BT088 (Zutectra®) is a purified human HBIg preparation obtained from plasma from selected and/or immunized donors having antibodies against hepatitis B surface antigen (anti-HBs) fractionated according to a modified cold ethanol plasma fractionation method by Biotest AG, Dreieich, Germany. It is a sterile solution for SC injection containing 150 mg/ml human plasma protein with at least 96% IgG and 500 IU/ml anti-HBs antibody. The product is considered a further development of an already approved HBIg preparation for IV administration (Hepatect® CP) with the difference being that the IV product is less concentrated. BT088 (Zutectra®) is presented in 1 ml pre-filled glass syringes. Final purification using cation exchange chromatography, nanofiltration, concentration and purification by ultra- and diafiltration, adjustment of protein concentration and pH, and subsequent filtration formulation and filling the product into 1-ml syringes result in the drug product Zutectra® which should be stored and transported refrigerated at 2–8 °C.

The second batch of BT088 which was introduced during the study after the expiry of the first batch included the additional nanofiltration step.

Study objective

Primary efficacy parameter

The trough levels (Ctrough) of serum anti-HBs antibodies, determined at the end of a dosing interval directly before the next administration represented the primary efficacy objective.

Trough levels of serum anti-HBs were determined for 18 (24) weeks to assess if serum concentrations ≥100 IU/l were achieved after SC treatment. At the screening examination, weekly prior to each application of BT088 for 4 weeks until day 29, followed by regular intervals fortnightly until day 127 (closing visit) prior to the infusion of standard HBIg. Sampling times for the facultative study extension were day 148 and day 169 (closing visit).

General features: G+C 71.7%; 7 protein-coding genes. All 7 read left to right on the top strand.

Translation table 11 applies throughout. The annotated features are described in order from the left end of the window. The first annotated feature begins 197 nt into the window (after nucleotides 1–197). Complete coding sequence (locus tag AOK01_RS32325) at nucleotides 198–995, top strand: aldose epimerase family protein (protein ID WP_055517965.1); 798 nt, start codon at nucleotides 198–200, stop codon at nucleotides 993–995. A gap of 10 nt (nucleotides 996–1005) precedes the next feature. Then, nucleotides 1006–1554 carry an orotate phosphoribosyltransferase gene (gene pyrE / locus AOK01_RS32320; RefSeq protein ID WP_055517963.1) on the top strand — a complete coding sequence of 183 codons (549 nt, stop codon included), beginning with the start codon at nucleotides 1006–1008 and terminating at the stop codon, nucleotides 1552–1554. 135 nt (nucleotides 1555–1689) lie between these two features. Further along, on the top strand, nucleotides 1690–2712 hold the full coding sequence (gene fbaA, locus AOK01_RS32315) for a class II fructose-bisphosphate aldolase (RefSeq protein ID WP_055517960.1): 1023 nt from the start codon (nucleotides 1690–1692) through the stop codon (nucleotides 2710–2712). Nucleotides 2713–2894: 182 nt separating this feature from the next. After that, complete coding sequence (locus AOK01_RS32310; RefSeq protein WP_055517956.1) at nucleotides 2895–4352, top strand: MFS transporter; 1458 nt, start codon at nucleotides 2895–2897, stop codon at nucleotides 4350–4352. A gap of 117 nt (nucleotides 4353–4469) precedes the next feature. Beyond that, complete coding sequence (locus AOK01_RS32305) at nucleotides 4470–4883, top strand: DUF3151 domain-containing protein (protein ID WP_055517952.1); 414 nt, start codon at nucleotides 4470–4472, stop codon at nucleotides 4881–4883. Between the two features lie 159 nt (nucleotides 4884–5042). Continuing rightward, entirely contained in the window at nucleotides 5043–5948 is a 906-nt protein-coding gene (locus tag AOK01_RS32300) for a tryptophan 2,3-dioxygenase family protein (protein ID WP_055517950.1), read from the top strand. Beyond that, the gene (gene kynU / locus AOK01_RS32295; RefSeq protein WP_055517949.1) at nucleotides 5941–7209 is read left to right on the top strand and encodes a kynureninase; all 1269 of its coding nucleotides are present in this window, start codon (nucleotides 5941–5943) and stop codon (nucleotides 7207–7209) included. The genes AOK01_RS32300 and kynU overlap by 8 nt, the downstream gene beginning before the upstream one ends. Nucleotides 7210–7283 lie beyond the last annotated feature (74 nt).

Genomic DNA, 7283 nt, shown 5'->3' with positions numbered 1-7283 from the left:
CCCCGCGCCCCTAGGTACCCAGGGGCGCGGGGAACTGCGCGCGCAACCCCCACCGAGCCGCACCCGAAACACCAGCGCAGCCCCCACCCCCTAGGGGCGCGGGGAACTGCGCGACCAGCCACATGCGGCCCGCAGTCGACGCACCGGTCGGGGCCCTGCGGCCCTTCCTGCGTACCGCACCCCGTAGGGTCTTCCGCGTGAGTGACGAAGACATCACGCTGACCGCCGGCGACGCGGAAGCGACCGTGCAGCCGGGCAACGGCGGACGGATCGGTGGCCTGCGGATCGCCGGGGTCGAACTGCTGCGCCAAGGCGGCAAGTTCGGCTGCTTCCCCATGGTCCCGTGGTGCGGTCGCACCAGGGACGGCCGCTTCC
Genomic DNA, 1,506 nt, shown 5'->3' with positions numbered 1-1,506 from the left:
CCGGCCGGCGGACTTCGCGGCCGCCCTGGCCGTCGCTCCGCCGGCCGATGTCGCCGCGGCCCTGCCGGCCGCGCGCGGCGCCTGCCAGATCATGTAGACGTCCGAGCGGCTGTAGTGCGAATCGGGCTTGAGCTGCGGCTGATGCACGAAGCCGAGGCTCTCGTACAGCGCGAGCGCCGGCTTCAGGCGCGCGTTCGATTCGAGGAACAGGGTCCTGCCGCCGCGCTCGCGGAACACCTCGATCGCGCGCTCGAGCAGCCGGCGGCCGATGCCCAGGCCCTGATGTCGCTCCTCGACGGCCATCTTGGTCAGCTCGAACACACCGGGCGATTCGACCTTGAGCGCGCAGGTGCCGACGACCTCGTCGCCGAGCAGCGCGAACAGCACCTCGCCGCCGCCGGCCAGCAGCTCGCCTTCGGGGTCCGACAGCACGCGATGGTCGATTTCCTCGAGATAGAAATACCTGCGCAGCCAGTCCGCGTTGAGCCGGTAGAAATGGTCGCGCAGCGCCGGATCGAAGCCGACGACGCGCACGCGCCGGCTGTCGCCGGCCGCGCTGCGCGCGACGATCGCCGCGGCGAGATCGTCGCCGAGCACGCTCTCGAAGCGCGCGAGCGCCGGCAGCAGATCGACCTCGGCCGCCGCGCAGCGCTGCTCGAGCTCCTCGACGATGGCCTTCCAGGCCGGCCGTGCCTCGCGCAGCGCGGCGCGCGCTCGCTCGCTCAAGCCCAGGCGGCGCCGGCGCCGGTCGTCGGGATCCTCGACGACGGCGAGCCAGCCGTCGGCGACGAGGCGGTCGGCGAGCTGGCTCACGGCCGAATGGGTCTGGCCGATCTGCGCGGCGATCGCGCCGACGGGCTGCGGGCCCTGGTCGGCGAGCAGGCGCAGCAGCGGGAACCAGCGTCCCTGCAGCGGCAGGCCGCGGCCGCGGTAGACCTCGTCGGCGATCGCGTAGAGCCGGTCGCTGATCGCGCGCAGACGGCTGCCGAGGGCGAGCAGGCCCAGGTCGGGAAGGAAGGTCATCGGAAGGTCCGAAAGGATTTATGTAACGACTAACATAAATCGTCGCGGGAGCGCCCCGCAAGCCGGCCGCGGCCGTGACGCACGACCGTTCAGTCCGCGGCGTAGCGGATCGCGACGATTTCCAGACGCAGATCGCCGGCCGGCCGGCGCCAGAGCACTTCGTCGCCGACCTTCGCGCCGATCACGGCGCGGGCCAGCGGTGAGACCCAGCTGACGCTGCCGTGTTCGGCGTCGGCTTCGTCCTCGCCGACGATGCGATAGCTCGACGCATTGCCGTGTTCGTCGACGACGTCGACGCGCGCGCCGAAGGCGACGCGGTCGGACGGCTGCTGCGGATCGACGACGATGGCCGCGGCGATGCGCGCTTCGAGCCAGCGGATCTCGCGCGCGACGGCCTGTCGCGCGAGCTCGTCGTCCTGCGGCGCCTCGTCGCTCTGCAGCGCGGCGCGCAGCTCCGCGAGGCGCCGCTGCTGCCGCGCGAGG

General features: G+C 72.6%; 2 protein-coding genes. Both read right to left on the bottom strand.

The failure rate after 18 weeks and the respective 95% confidence interval were calculated using the Clopper Pearson method. A failure was defined by two possible outcomes: (i) anti-HBs concentrations <100 IU/l at last visit or (ii) serum HBs antibody concentrations tending to decrease below a value of 100 IU/l during the weekly SC dosing schedule, resulting in premature withdrawal of the patient from the study by the investigator.

Secondary efficacy parameter

The secondary efficacy parameter was the number of patients with hepatitis B-related infections as assessed by monitoring of clinical signs, liver function and measurement of HBsAg.

At each visit, clinical signs of hepatitis B infection were monitored regularly and concomitant medications were recorded in the CRF (case report form) [correction made here after online publication, 16 February 2011. ‘corticotropin-releasing factor’ changed to ‘case report form’]. Measurements of HBsAg had to be performed at the initial visit, on days 1, 29, 57, 85 and at the closing visit on day 127 (additional closing visit for the facultative extension on day 169). In case of clinical or paraclinical signs of re-infection, HBV-DNA measurement had to be performed additionally.